viernes, noviembre 10, 2006

Iraq´s Cultural Destruction

Aggression Against Identity. Iraq´s Cultural Destruction
By: Lisandro Otero





Soldados de USA en Museo Posted by Picasa


Havana, (Cubanow).- I’ve just received a book by Fernando Báez, “Iraq’s cultural destruction”, in which innumerable crimes against Iraqi’s culture are described, committed by the American occupants or their tamed henchmen in the chaos opposing Hussein.

Baéz is the author of another book that has been well accepted by the critics: “Universal history of book’s destruction”. In search of information he arrived to Iraq in 2003, after the United States invasion, and he found a desolated picture of the cultural patrimony, not only of Iraq, but of all humanity. In the prologue, Noam Chomsky refers how the invaders from the United States, Great Britain and Spain dedicated part of their forces to protect the valuable information contained in the Oil Ministry, which was their main goal. However, they didn’t proceed likewise with the museums that kept the most precious trails of the occidental civilization birth.

In the National Library Baèz found a war atmosphere, yanki soldiers smoking among dispersed papers. The Library had suffered two burnings and two sackings. The metallic archives were scorched, opened and empty. The interesting thing is that the first group of sackers went there with precise instructions about what they should take away. They knew where the most important manuscripts were, and hastily took them away. Inexplicably a cameraman filmed those acts sluggishly and afterward vanished without a trace.

“A group, reports Báez, arrived in blue buses without official seals and encouraged by the passivity of the military sprinkled the shelves with fuel and lighted a fire… for the fire they used phosphorus, of military source”. The microfilm archives disappeared. The heat was so intense that the marble floor was damaged. Something similar happened in the National Archives and in the Koranic Library. The journalist Robert Fisk confessed in his chronicles that when he saw the disaster he went to the occupant’s Civilian Affairs Office and informed a marine about what was happening. Half an hour later nobody had gone to extinguish the conflagration. They just permitted that such a valuable heritage were destroyed, which was convenient their interests.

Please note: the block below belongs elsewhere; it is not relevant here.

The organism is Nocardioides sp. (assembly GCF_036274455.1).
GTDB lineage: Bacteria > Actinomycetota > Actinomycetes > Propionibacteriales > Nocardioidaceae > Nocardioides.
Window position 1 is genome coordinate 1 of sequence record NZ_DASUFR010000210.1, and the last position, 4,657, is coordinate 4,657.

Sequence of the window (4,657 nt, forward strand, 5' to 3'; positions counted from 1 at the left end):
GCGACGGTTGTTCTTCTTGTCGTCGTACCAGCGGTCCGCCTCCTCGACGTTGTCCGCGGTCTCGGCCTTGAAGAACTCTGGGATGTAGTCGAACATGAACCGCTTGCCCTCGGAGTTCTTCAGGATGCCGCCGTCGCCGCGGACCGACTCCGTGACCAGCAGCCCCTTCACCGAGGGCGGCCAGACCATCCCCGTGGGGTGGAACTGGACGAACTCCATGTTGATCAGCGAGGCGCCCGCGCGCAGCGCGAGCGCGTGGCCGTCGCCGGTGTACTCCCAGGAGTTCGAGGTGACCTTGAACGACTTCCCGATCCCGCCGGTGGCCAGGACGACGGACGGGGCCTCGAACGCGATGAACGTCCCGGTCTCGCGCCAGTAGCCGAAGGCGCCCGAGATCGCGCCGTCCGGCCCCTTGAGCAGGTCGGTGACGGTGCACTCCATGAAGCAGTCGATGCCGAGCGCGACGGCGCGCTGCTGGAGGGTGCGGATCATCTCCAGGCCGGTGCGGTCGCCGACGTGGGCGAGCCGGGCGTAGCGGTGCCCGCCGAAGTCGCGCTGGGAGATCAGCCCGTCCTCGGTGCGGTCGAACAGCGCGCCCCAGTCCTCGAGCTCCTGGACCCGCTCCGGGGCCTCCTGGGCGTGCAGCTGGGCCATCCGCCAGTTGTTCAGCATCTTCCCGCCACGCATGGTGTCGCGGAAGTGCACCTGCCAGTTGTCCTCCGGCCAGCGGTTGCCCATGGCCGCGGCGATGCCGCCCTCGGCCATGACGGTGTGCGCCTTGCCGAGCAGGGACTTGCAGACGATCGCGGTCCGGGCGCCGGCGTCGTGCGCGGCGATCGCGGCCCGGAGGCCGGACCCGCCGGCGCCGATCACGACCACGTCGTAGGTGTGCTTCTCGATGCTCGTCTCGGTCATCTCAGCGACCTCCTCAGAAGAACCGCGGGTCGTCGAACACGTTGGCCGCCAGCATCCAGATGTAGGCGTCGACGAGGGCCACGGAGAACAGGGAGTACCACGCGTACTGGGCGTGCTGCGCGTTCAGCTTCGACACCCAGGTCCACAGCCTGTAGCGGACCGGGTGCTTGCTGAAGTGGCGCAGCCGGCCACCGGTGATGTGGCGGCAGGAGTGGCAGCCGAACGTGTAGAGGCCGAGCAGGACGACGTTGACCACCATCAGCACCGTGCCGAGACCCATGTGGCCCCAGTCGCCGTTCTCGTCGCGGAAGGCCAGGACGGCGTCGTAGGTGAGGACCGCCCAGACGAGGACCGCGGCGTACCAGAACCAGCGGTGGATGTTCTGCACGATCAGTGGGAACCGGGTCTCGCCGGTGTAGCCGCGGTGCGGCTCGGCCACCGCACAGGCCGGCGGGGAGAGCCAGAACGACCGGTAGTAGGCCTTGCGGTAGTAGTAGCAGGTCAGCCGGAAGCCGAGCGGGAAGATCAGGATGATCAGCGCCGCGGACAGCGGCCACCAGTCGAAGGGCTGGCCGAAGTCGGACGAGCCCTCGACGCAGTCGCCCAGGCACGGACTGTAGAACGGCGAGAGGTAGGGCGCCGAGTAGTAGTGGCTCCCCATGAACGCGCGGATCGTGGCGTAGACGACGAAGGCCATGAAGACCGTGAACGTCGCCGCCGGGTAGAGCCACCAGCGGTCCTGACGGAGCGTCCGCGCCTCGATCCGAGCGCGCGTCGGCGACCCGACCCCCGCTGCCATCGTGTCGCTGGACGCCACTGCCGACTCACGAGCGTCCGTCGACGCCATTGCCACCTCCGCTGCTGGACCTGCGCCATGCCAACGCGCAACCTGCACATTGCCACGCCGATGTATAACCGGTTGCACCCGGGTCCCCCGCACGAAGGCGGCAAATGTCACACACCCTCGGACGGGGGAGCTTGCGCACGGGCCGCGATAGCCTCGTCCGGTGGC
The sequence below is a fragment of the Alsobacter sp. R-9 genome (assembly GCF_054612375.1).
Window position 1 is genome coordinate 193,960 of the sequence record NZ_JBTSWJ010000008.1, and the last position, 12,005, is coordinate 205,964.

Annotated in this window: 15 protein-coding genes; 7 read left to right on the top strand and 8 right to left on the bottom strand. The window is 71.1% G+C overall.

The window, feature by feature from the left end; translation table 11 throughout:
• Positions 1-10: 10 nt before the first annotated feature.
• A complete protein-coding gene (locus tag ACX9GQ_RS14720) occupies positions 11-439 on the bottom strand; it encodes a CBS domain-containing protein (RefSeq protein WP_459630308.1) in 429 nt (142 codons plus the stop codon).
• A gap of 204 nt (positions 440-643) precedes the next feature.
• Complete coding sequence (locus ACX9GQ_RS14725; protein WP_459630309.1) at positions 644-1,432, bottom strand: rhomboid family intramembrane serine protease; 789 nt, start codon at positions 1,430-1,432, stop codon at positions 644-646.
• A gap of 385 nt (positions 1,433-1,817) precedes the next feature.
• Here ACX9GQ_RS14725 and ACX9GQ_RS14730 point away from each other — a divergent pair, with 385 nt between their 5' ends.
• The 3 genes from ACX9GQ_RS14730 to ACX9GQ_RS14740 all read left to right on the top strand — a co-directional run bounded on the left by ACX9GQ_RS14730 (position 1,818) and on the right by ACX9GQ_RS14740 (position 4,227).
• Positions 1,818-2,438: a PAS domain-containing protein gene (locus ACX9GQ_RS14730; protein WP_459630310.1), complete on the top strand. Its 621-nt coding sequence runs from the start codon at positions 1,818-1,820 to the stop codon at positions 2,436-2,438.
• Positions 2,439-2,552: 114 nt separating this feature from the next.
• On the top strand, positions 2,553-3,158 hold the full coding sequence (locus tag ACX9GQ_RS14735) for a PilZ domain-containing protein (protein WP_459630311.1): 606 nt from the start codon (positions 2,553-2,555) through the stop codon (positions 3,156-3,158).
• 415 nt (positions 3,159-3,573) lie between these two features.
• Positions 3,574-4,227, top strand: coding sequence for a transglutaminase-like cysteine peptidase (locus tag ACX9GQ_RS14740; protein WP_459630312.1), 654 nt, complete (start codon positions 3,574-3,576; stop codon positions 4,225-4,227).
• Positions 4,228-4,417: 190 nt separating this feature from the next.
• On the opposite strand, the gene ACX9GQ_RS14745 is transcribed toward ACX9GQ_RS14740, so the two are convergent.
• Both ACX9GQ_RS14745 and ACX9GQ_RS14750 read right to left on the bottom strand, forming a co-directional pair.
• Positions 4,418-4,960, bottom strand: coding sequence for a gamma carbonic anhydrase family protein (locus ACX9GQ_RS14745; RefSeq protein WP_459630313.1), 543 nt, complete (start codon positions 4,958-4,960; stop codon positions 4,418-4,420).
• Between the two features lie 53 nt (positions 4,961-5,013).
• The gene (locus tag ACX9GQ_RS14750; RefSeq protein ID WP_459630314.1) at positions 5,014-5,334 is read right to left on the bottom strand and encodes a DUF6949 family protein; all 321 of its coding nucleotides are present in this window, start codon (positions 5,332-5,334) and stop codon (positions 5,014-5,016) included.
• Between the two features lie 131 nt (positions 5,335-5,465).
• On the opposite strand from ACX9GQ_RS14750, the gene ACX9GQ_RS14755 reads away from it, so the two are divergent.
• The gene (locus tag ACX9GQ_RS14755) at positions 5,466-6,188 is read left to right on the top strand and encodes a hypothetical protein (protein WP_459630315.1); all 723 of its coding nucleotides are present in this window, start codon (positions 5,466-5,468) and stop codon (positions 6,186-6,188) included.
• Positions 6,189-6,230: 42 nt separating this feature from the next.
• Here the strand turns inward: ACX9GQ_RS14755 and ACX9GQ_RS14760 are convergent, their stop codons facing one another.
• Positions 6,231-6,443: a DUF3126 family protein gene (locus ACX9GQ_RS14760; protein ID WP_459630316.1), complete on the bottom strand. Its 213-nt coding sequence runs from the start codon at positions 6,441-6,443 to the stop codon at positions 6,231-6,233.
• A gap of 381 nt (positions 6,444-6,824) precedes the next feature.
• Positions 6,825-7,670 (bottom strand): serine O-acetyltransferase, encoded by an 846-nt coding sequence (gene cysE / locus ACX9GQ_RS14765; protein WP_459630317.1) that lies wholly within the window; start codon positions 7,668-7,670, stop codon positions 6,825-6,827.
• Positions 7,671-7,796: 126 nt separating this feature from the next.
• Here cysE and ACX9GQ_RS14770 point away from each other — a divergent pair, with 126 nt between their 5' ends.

In the National Library, First editions of “One thousand and one nights” disappeared, the mathematical treaties of Omar Khayyam, the philosophic treaties of Averroes and Avicena, irrecoverable treasures. Confronted with these acts Donald Rumsfeld said that “people is free to commit misdeeds, and that can’t be prevented”. In the National Archeological Museum 236 manuscripts and porcelains subtracted from the patrimony room disappeared. Among them the first books of humanity vanished: the clay slats of the Sumerians, of 5,300 years of antiquity. Other Babylonian, Assyrian, Caldean and Persian texts were also taken from the glass cabinets that protected them. Among the public wealth that were lost are the Hammurabi Code slats, where the first law registry of the world appears.

The assault to the Science Academy wasn’t less distressing. It all started with the arrival of a platoon of American soldiers and a tank. They didn’t leave in their place a single computer, desk, voltage regulator, printer, everything was taken away. The building was not burned but half of the 60,000 books of its library disappeared. In the Public Library of Basora the destruction was complete. Walls, windows and floors covered with soot and burned. About twenty antique manuscripts were lost there. A generalized fire followed the initial sacking.

At Basora’s University the furniture was stolen before the main attack, more than 80% of the book deposit was incinerated. At Mosul’s Museum the only statues that saved were the ones too heavy that couldn’t be fragmented. There the Assyrian birds carved two thousand years ago were lost.

It’s obvious that the Americans probably induced the sacking to take possession of bibliographic relics and archeological treasures that in a certain period of time will appear at the Washington’s Congress Library or at the Metropolitan Museum of New York, or at any of the universities that could be in complicity with the sacking. What was destroyed helps the occupant, because destroying a people’s memory is a way to disintegrate its identity. Thus, it’s easier to impose another system of values and another culture if the disappearance of the autochthonous one is achieved.

Fernando Baéz’s book is a painful testimony about the savagery committed by Bush’s hawks in their avid zeal to seize the energetic resources of the Middle East.

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